Over the past three decades, self-appointed guardians of dogma (neo-fundamentalists parading themselves as “conservative evangelicals”) have organized to put tremendous pressure on Christian colleges and universities. They comb the institutions’ statements of faith to find minor points that they can blow out of all proportion to get faculty members fired—often just to demonstrate how “liberal” faculty at Christian colleges and universities have become (which is really not the case overall). I taught at a well-known evangelical Christian college (now a university) for fifteen years and witnessed it come under unbelievable and unwarranted attacks from hyper-conservative constituents. A group of pastors of the college’s constituent denomination organized, gave themselves a name (that of one of the denomination’s founders) and dedicated themselves to purging the faculty of those they perceived as heterodox. One colleague in particular came under tremendous pressure from pastors and the lay people they influenced and eventually was subjected to a heresy trial. He did not teach against anything in the denomination’s or college’s statement of faith, but his critics appealed to a “penumbra” of the statement of faith—what they thought its authors intended—to attempt to get my colleague fired. The college attempted to resist, but financial and other pressures forced the college eventually to bow to the pressure. My colleague was never fired, but he was marginalized and the president promised never again to hire someone who held his controversial views. And the president told our department (Biblical and Theological Studies) not to talk about that particular controversial belief. It was a clear violation of academic freedom.

At another Christian college, a well-known evangelical one, the regents hired a president with the clear intention of reining in the faculty. He published a book about Christian colleges in which he stated that any faculty member of any Christian college who had any “mental reservations” about any part of the college’s statement of faith should leave. Ironically, at that college, a student found a blatant doctrinal error in the authoritative statement of faith and pointed it out. The president and regents changed the statement of faith to become doctrinally correct! If a faculty member had noticed it, would he or she have been punished by the president? The president’s book left no room for correction of the college’s statement of faith. This is a travesty. Every college and university, including Christian ones, ought to have some method by which faculty members can challenge the institution’s stated beliefs with good reasons and be safe. That same evangelical college president told my president that he should fire me because I expressed the opinion that one could be evangelical and also modalistic with regard to the Trinity insofar as he or she is open to correction and is moving in the direction of orthodox trinitarianism (e.g., T. D. Jakes).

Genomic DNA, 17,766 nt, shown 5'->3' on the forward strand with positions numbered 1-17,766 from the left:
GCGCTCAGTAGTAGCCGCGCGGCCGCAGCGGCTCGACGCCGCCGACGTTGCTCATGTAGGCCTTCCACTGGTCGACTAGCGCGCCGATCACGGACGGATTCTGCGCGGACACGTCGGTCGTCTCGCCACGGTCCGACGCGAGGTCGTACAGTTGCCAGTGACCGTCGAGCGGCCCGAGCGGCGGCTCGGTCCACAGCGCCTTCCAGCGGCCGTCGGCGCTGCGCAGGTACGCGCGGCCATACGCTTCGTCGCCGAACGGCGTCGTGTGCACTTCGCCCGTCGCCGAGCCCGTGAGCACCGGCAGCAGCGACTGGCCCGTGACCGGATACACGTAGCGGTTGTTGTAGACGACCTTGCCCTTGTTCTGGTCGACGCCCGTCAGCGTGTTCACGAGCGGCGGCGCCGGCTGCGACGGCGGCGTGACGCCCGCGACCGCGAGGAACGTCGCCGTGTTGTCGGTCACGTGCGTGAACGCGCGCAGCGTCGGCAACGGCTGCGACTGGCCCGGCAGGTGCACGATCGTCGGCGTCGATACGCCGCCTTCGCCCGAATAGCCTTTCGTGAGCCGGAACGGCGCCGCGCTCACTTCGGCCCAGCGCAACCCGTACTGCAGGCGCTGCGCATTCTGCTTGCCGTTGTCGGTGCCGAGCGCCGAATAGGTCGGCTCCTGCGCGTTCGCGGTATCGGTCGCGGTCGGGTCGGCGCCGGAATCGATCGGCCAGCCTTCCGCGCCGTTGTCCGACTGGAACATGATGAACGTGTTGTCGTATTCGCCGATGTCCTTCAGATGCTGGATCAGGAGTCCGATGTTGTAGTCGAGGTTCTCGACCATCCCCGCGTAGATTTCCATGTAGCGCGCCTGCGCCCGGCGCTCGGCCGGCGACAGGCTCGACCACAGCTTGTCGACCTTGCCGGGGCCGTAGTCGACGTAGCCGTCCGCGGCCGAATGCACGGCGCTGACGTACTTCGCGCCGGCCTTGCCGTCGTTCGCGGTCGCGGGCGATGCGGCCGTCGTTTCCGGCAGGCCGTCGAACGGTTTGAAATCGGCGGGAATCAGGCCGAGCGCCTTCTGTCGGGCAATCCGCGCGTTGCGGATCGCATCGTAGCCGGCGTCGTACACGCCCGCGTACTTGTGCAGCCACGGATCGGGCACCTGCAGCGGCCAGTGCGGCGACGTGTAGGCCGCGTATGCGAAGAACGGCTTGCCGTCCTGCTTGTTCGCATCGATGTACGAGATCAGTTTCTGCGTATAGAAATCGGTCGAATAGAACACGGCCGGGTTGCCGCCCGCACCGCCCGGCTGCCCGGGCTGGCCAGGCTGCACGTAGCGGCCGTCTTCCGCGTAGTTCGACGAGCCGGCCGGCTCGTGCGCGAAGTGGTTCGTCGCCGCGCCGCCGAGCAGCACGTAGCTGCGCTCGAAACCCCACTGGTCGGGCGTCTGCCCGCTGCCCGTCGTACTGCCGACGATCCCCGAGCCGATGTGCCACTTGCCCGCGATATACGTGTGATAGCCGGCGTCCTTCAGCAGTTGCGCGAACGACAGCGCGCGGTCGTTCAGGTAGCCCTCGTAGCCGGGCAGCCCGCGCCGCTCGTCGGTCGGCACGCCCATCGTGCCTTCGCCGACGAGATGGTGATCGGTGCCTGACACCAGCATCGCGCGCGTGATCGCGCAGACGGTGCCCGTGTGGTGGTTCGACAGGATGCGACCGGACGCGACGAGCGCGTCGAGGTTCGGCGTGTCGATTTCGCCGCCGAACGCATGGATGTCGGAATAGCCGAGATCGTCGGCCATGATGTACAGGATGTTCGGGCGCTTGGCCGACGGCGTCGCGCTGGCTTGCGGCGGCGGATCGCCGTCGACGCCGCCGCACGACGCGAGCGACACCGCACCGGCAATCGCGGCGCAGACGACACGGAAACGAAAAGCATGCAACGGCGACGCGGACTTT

The plain fact of the matter is that many Christian colleges and universities have fallen under an academic “chill” where faculty do not feel free to publish the findings of their research even when they do not directly contradict the statement of faith. How? Administrators communicate to the faculty that constituents have a “concern” and teaching or publishing about a certain opinion, even if well founded by research, may hinder fund raising and student recruitment. Most Christian colleges and universities are so dependent on financial gifts, church support, and tuition that they cannot afford to have even one faculty member who holds even one view that stirs up the most conservative elements of the constituents.

I once heard a Christian college president say to a constituent congregation that the college’s main purpose is to “perpetuate the denomination’s distinctive.” Really? Such a statement makes me sympathize with Professor Conn’s concerns (even though I do not agree with him about pulling such a college’s accreditation). Shouldn’t a Christian college’s or university’s main purpose be promoting the kingdom of God including discovering truth wherever it may be found (because all truth is God’s truth)? I think so.

Christian college and university administrators need to put up more resistance to constitutents’ “concerns” when those concerns are petty, as they often are. And they need to think through what academic freedom really means in their contexts and guarantee that faculty members who work within the framework of the college’s or university’s basic beliefs and mission are protected from heresy-hunts and conservative constituents’ whims.